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news releases

May 10, 2016

Contact: Caryn Shinske (609) 984-1795
Lawrence Hajna (609) 984-1795
Bob Considine (609) 292-2994


(16/37) TRENTON – A Department of Environmental Protection program that identifies redevelopment opportunities in New Jersey’s urban centers, is looking to the future to preserve an important part of Perth Amboy’s history – a 200-year-old English elm tree in front of City Hall, Commissioner Bob Martin announced today.

imageIn February, a representative with the DEP’s Community Collaborative Initiative (CCI), who was working with Perth Amboy on various redevelopment projects, became curious about the aging and ailing tree and took it upon himself to begin researching ways to preserve it. CCI works to identify and promote environmental protection and redevelopment projects, as well as improve the quality of life in Camden, Perth Amboy and Trenton.
“Perth Amboy’s English elm tree is a testament to New Jersey’s rich history, and a symbol of both strength and pride when communities take care of our precious natural resources,” Commissioner Martin said. “It is heartening to know that the combination of caring and determination, coupled with today’s science and technology, may be able to help save this species of tree and ensure its survival for generations to come.”

After hearing about the tree’s history and value to Perth Amboy, Bill Lindner, DEP’s CCI Lead for Perth Amboy, contacted representatives with DEP’s Historic Preservation Office and State Forestry Services to see what could be done to preserve the tree. The tree is well past its maximum life span of 125 years and is in the last years of its life.

DEP’s Forestry Services contacted the U.S. Department of Agriculture and is now working with the National Center for Genetic Resources Preservation to collect seeds from the tree. The seeds will be sent to a USDA repository in Fort Collins, Colorado, where they will be cryogenically stored for 100 years. Genetic research and engineering also will be done to determine how to make this tree species and others resistant to disease.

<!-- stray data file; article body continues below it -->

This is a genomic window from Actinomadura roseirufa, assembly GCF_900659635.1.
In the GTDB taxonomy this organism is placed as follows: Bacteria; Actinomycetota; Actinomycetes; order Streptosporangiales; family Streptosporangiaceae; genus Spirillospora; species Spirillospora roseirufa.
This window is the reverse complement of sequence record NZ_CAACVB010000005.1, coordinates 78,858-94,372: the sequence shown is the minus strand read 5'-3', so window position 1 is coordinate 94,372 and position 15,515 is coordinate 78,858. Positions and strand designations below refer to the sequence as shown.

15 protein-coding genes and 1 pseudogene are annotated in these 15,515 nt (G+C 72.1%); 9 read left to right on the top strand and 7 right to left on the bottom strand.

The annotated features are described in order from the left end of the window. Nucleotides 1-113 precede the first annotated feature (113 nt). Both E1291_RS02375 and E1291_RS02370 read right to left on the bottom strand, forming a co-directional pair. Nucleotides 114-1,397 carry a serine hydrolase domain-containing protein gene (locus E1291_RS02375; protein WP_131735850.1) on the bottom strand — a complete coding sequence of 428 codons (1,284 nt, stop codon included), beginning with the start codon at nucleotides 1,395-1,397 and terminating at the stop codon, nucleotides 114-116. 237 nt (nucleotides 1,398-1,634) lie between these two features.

imageThe English elm has a storied history. Perth Amboy resident Thomas Mundy Peterson became the first African-American to vote in the United States, on March 31, 1870, after the 15th Amendment to the U.S. Constitution granting African-American men the right to vote was ratified a day earlier. Peterson reportedly had stood under the elm tree before entering Perth Amboy City Hall to vote in a local election.

In addition to standing witness to both national and state history through the centuries, this majestic elm has withstood the forces of nature. It has fought off disease multiple times, and survived heavy damage after the Perth Amboy City Hall roof blew off during Superstorm Sandy in October 2012 and hit the tree, requiring the removal of some branches.

The historic elm is a source of pride for Perth Amboy, said Mayor Wilda Diaz. In 2013, the city solicited an expert to access the tree and propose measures to preserve it. With support from the public and City Council, almost $9,000 in City funds were used to help stabilize the tree and extend its life expectancy by as much as nine years.

image“The City of Perth Amboy holds many historic treasures, from the Carnegie Library to the Ferry Slip, and our English elm tree stands to complement the oldest municipal building in continuous use in the nation, City Hall,” Mayor Diaz said. “I am pleased to know that this natural piece of history has a chance at revival, because it’s certainly worth saving.”

Even with the USDA’s involvement, DEP will continue pursuing all options to save the tree’s genetic history. Tree samples will be taken to the New Jersey State Forest Nursery in Jackson in an attempt to produce offspring from cuttings and seeds. 
“This elm tree has been in Perth Amboy for many years and we understand its significance to the community and state,” said John Sacco, Assistant Director of Parks and Forestry/State Forester. “We are dealing with a very old tree and are trying as many options as possible to do everything we can to preserve it, which is why this collaboration with the USDA is so vital. New Jersey’s trees not only provide us with shelter and wildlife habitat, often, as in Perth Amboy’s case, they can be the focal points and sources of pride for our communities.”

The role of CCI in Perth Amboy, as well as in Camden and Trenton, uses a single DEP point of contact to bring innovative solutions to these urban centers’ complex environmental challenges. In 2013 the Christie Administration, with partner agencies in Camden, launched a series of projects to address environmental, health and quality of life issues. The success of that program led to the August 2015 creation of the Community Collaborative Initiative and expansion to include Perth Amboy and Trenton.

For more information about New Jersey State Forestry Services, including the New Jersey Forest Nursery in Jackson, visit:

For more about the U.S. Department of Agriculture’s National Center for Genetic Resources Preservation, visit:

To learn more about the City of Perth Amboy, visit:




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Last Updated: May 10, 2016